Painting (In) The Periphery

Painting (In) The Periphery A Picture Show, Gallery of Modern Art. Photo courtesy of GoMA and Hanneline Visnes

For the second commission of our Writing Scotland programme Guo-Liang Tan investigates the role of painting within the Glasgow art scene

On the bank of the River Clyde, just across from Glasgow’s city centre, is a small exhibiting space run by Glasgow-based painters Carol Rhodes and Merlin James. Neither a public gallery nor an artist-run space, 42 Carlton Place is a rarity – a private project room carved out of its owners’ studio-home and born out of an urgency to address a lack of critical context for painting in the city’s flourishing art scene. 

All the exhibitions here are curated by Rhodes and James themselves, often showcasing the works of overlooked painters. Since opening its doors, the space has played host to Clive Hodgson and more recently, Christina Ramberg, a central figure in the Chicago Imagist movement and first-wave feminist art in America.

The inaugural show Ever since I put your picture in a frame featured small genre paintings by painters in Glasgow alongside their international counterparts such as Alex Katz and more historical figures like Walter Sickert. These painterly dialogues across place and time speak of the art form’s specificity in terms of its tradition and language.

Clive Hodgson
Clive Hodgson, Signed Paintings, 42 Carlton Place. Photo courtesy of Ruth Clark

Rhodes comments, 'All sorts of people and artists, often with no special allegiance to painting, have been really struck by what we are doing. Sometimes works in a medium that people may expect to be the most familiar turn out to be the most surprising. There is so much current and past painting that doesn't get seen and discussed here. We are trying to bring some of it to attention.'

Rhodes has been working in Glasgow since the 1980s and is best known for her paintings of aerial hinterlands that border between description and invention. James, who represented Wales at the 2007 Venice Biennale, relocated to the city in 2005 and writes regularly on painting as a way of framing his own practice. Both are well-respected figures who engage actively not only in conversations on painting but also with other young artists moving into the city.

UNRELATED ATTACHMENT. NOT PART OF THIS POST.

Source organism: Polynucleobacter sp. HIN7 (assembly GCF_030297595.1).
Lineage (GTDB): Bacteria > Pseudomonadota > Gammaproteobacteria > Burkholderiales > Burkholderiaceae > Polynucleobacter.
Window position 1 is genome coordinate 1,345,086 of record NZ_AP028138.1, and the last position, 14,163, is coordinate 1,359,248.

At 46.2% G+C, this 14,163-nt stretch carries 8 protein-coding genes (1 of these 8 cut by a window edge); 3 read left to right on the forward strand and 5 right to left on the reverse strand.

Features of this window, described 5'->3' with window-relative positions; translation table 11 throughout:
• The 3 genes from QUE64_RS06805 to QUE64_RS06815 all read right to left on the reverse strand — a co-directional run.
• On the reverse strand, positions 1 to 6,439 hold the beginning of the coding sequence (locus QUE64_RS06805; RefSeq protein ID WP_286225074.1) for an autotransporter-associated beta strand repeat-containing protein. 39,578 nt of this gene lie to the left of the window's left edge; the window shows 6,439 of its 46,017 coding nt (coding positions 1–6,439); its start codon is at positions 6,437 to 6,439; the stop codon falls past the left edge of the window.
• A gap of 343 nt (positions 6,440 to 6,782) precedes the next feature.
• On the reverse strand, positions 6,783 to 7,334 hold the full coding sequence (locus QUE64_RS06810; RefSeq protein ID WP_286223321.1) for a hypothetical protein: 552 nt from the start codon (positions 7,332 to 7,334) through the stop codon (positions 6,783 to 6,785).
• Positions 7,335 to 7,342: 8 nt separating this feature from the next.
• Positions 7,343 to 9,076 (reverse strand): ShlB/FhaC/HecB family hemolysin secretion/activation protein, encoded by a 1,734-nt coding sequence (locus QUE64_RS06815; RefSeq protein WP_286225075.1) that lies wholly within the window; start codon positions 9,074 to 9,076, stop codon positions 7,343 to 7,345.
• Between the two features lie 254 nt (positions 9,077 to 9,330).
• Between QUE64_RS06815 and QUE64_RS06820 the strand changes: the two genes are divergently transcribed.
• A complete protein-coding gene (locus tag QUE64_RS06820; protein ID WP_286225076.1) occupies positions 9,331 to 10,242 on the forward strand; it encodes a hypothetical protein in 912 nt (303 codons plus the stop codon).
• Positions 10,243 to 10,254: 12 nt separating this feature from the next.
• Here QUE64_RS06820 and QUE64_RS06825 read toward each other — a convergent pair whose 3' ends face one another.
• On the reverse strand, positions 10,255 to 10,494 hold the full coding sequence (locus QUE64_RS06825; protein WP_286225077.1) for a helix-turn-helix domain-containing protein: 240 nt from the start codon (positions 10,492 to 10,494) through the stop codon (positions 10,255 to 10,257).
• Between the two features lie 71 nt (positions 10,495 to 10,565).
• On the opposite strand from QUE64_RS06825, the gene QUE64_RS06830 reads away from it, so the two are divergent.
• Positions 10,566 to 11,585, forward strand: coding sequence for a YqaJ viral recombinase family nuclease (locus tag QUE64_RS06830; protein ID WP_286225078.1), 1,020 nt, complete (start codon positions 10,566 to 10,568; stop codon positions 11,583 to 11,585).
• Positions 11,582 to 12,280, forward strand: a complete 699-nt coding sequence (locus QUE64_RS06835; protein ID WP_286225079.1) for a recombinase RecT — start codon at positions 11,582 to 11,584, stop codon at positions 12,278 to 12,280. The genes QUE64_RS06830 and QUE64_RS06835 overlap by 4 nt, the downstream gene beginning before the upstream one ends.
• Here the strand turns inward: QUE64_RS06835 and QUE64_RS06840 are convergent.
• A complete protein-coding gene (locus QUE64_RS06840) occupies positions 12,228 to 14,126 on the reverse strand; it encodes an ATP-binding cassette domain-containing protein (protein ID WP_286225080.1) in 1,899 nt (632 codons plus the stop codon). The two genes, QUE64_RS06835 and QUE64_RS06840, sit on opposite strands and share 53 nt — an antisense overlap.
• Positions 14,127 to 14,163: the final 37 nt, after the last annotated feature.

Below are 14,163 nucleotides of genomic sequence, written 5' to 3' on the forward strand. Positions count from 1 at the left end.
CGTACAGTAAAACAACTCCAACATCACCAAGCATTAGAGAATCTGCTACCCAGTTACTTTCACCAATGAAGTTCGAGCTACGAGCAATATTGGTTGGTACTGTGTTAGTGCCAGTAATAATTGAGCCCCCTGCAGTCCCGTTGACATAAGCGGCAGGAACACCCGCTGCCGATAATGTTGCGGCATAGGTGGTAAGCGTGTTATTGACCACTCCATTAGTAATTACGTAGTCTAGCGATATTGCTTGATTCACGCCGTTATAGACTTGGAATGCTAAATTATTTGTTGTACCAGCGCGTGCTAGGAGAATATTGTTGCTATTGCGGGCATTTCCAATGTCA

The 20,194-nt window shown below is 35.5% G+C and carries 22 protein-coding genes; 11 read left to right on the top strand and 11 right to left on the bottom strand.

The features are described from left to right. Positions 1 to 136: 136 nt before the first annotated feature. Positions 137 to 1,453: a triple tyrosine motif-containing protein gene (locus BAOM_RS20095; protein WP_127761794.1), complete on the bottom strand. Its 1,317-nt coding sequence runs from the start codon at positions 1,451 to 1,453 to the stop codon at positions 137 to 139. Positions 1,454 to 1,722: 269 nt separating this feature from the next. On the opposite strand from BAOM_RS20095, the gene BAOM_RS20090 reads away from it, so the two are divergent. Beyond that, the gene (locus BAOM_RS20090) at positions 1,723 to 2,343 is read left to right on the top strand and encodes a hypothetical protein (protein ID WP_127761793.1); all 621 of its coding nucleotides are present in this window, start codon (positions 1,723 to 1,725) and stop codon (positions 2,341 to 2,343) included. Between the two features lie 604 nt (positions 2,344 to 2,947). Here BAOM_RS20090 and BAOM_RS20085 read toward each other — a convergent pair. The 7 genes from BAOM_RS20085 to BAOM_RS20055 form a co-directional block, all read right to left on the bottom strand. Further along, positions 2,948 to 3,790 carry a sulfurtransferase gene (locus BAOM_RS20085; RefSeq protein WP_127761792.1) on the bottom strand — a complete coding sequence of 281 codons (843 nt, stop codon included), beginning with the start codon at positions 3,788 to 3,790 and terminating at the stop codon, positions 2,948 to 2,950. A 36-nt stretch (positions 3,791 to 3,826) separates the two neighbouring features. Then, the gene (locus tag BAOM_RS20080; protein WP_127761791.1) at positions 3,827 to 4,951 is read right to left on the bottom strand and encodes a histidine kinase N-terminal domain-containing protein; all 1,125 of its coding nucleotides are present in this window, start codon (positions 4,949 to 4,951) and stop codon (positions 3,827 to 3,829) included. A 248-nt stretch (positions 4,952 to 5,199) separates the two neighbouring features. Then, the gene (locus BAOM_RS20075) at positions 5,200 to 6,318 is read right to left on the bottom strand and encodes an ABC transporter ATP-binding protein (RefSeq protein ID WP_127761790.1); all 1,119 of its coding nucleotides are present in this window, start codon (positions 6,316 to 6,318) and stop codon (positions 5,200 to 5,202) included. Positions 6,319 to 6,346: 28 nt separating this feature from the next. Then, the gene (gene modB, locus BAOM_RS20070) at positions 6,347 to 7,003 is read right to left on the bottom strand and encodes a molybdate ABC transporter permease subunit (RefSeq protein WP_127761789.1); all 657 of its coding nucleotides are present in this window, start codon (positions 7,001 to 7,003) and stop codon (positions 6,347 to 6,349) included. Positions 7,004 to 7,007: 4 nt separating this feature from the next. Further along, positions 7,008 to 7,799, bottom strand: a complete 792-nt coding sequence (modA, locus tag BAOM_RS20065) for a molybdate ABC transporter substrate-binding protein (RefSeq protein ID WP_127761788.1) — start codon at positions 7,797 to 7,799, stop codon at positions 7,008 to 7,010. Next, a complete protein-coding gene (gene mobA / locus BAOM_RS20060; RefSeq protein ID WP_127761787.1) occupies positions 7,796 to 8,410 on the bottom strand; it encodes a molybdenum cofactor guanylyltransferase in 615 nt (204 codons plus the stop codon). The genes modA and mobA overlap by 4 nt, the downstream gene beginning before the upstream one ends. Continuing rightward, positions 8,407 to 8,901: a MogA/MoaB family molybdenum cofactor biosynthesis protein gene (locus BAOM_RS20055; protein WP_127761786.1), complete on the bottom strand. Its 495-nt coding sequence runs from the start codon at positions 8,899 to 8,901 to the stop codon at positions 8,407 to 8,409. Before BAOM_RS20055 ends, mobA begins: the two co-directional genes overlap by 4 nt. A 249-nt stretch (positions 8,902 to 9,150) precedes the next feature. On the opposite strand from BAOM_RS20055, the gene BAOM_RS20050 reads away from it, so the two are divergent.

For Canadian-born Glasgow-based painter, Justin Stephens, the flat hierarchy of the art scene here means that meeting and speaking to other artists is relatively easy. He recalls how his meeting with painters such as Rhodes and James as well as with artists of different disciplines had been developmental in opening up his own practice.

‘It only takes one or two interesting painters to draw me towards a place, not necessarily a “painter-friendly” town. Dialogue with other painters doesn't happen often, in common with most cities I have lived in, but what's interesting about Glasgow is I can search out these discussions with artists of other disciplines, hopefully making for a richer and more dynamic understanding of my own painting.’

Carlton Place
Ever since I put your picture in a frame, 42 Carlton Place. Photo courtesy of Merlin James & Carol Rhodes

While Glasgow is widely seen as an artists’ town, it is not particularly recognised as a centre for painting. Compared to other major art cities, the public showing of painting collections here are few and scattered, while a lack of commercial activities means that there is little opportunity for works to be collected.

Most artists and curators are drawn to Glasgow for its strong focus on socially engaged and multidisciplinary practices, an image much encouraged by the string of Turner prize nominees to have emerged from this compact yet vibrant northern art scene since the mid-1990s.